Dutch Guilder Gold Coins are an excellent choice for collectors and investors. Investors can boost their portfolios with coins that contain 90% fine gold, while collectors will enjoy owning some of Europe's most important historical coins. Plus, Guilders are exceedingly rare and command high prices when re-sold. The Guilder was the currency of The Netherlands from the 17th century until 2003. The Royal Dutch Mint stopped producing both the Gold Guilder Coin in 1933. Coin Invest is delighted to stock a range of Gold Guilders that included the rarer "Dutch King" coins that were minted during the reign of Willem III from 1875 to 1890 and the more widely known Queen Wilhelmina Guilders that were issued between 1911 and 1933. Explore the entire range of Dutch Guilder Gold Coins at coininvest.com!
The Dutch Guilder bullion coins contain a 90% pure gold and represent a great investment. There historical importance and numismatic value make them a highly sought after commodity by coin collectors, and given there rarity can fetch significant prices. To add this precious coin to your investment portfolio add the item to your cart now whilst stocks last.
You can buy Dutch guilder gold bullion coins from the CoinInvest online store by clicking on the image above. This will take you into the product description page where you can learn more about the fascinating history of these coins and add to your cart by clicking in the button highlighted by the orange band. Once you have selected the country you would like the product sending to feel free to continue our online store or proceed to checkout.
Gold Guilder were circulation coins issuedby the Royal Dutch Mint for the Kingdom of the Netherlands until 1933 when production was discontinued together with the Gold Sovereign. The Dutch guilder was the currency of the Netherlands from the 17th century until 2002 when it was replaced by the euro. In the long years of the country’s history, a large variety of gold coins of different weights and sizes were issued. In fact, some coins have more than one name, thus guilders are also referred to as gulden or florins in Dutch.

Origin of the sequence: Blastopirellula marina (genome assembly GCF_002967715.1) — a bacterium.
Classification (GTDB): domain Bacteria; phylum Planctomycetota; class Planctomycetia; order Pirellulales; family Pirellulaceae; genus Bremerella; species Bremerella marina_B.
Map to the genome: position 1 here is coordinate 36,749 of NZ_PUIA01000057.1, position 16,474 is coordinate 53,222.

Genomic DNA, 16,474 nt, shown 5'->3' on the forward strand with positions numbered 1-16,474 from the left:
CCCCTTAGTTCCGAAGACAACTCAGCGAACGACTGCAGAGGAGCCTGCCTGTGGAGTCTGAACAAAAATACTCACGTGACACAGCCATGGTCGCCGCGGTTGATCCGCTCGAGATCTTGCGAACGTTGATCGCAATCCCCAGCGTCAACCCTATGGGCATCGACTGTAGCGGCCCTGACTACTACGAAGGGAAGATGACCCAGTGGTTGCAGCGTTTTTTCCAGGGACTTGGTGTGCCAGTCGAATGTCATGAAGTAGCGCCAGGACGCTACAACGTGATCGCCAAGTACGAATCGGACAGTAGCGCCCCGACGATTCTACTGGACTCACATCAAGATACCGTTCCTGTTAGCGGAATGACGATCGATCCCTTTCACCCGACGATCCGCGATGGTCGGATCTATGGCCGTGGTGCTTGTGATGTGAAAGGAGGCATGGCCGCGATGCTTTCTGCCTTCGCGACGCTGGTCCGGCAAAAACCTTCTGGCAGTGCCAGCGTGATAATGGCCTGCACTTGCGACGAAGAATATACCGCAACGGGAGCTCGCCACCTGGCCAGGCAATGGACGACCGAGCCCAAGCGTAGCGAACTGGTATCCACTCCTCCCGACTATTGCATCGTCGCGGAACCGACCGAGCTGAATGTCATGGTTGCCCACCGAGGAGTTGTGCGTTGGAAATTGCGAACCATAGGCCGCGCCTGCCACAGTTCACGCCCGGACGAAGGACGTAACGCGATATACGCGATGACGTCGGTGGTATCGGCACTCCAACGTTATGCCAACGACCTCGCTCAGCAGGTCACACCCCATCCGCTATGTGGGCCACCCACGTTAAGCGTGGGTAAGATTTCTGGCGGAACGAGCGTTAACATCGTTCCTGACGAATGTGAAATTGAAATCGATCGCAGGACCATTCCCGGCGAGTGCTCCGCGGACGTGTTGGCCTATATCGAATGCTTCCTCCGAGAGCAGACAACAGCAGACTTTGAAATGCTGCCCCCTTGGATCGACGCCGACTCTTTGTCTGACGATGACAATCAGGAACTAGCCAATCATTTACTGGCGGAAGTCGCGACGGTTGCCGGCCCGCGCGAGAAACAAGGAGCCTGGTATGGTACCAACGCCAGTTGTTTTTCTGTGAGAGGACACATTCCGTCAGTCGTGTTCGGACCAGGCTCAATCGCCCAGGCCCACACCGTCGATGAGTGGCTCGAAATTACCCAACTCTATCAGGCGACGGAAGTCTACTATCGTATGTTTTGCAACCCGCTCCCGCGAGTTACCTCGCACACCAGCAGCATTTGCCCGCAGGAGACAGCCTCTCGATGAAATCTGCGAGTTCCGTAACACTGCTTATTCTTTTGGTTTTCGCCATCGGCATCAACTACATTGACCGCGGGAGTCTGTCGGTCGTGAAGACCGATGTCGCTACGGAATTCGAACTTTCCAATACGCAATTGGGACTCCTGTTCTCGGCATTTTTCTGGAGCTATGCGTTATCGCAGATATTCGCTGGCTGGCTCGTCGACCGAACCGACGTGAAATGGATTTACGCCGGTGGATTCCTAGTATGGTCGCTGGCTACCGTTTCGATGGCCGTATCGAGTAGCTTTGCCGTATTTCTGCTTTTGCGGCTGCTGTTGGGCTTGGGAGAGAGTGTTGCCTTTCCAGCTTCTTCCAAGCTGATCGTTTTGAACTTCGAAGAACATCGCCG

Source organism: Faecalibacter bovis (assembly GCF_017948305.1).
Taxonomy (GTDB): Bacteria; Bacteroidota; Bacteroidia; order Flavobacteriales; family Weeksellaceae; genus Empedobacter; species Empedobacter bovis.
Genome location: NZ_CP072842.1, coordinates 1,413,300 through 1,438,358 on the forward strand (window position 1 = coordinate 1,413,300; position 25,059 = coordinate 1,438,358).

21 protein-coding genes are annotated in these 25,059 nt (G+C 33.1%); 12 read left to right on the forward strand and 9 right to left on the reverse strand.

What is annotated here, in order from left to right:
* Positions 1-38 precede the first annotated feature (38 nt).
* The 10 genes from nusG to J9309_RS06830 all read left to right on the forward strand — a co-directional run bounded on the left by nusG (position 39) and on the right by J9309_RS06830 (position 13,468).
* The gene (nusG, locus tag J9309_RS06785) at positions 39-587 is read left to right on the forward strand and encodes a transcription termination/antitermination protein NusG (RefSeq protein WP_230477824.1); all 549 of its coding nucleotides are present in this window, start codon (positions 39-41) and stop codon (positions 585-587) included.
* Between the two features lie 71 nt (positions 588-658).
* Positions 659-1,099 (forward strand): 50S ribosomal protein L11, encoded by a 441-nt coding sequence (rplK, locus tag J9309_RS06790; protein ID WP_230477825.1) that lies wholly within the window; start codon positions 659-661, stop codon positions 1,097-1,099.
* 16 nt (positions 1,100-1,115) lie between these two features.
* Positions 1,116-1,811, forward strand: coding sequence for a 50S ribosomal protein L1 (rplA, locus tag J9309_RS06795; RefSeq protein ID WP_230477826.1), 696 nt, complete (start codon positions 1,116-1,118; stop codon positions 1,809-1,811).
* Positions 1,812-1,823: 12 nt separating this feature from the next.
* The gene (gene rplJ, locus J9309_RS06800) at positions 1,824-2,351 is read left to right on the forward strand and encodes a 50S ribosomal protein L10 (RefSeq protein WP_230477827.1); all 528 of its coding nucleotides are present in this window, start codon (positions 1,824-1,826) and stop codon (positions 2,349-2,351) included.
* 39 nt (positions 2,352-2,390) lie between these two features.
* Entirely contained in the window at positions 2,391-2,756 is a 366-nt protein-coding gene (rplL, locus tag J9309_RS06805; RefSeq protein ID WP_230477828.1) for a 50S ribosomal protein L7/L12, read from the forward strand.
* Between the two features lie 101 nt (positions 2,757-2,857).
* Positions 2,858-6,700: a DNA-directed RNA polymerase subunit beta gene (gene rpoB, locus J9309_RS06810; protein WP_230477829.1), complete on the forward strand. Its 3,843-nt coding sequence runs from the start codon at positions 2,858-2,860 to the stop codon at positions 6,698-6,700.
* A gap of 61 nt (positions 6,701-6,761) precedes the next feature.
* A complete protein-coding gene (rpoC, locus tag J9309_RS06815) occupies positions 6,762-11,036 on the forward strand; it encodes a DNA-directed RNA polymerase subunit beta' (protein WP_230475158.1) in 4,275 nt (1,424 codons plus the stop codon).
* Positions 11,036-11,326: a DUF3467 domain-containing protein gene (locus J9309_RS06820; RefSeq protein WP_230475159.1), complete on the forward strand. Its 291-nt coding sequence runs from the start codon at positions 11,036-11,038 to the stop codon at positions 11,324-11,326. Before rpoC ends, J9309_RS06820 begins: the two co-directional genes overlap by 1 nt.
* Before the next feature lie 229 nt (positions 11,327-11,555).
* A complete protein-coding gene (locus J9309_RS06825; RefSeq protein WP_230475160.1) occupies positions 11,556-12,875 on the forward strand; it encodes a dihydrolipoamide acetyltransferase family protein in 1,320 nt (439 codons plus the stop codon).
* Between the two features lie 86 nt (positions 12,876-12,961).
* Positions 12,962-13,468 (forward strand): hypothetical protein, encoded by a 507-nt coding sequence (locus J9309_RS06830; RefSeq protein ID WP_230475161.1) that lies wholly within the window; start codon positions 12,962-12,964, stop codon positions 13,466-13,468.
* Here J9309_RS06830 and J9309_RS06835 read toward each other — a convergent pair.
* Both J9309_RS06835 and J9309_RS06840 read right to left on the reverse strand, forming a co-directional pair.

Gold coins with a 90% purity and a face of value of 10 guilders were issued from 1875 (with a unique design for that year) to 1889 under the reign of Willem III. "Dutch Kings", as these brilliant coins are known, can be a lot more difficult to obtain than the better-known Queen Wilhelmina 10 Guilder gold coins, though high-end brilliant uncirculated specimens show up from time to time – and fetch great prices.
King Willem III was a ruler known for his despotic tendencies and was referred to by England's Queen Victoria as the "uneducated farmer". He died in 1890 leaving the throne to his precocious daughter, Wilhelmina. During her long reign from 1890 to 1948, Queen Wilhelmina issued four different versions of gold 10 Guilder coins.
Most coin designs continued for a number of years, but there are also some that, for a variety of reasons, were only issued for one single year. The 1875 version is one such single-year issue, and thus highly sought after. It was the first year that 10 Gulden gold coins were issued for Willem III, and they continued for another 13 years with a different design. Any investor would love to add a single-date design coin to their collections, and demand for such coins increases the price considerably.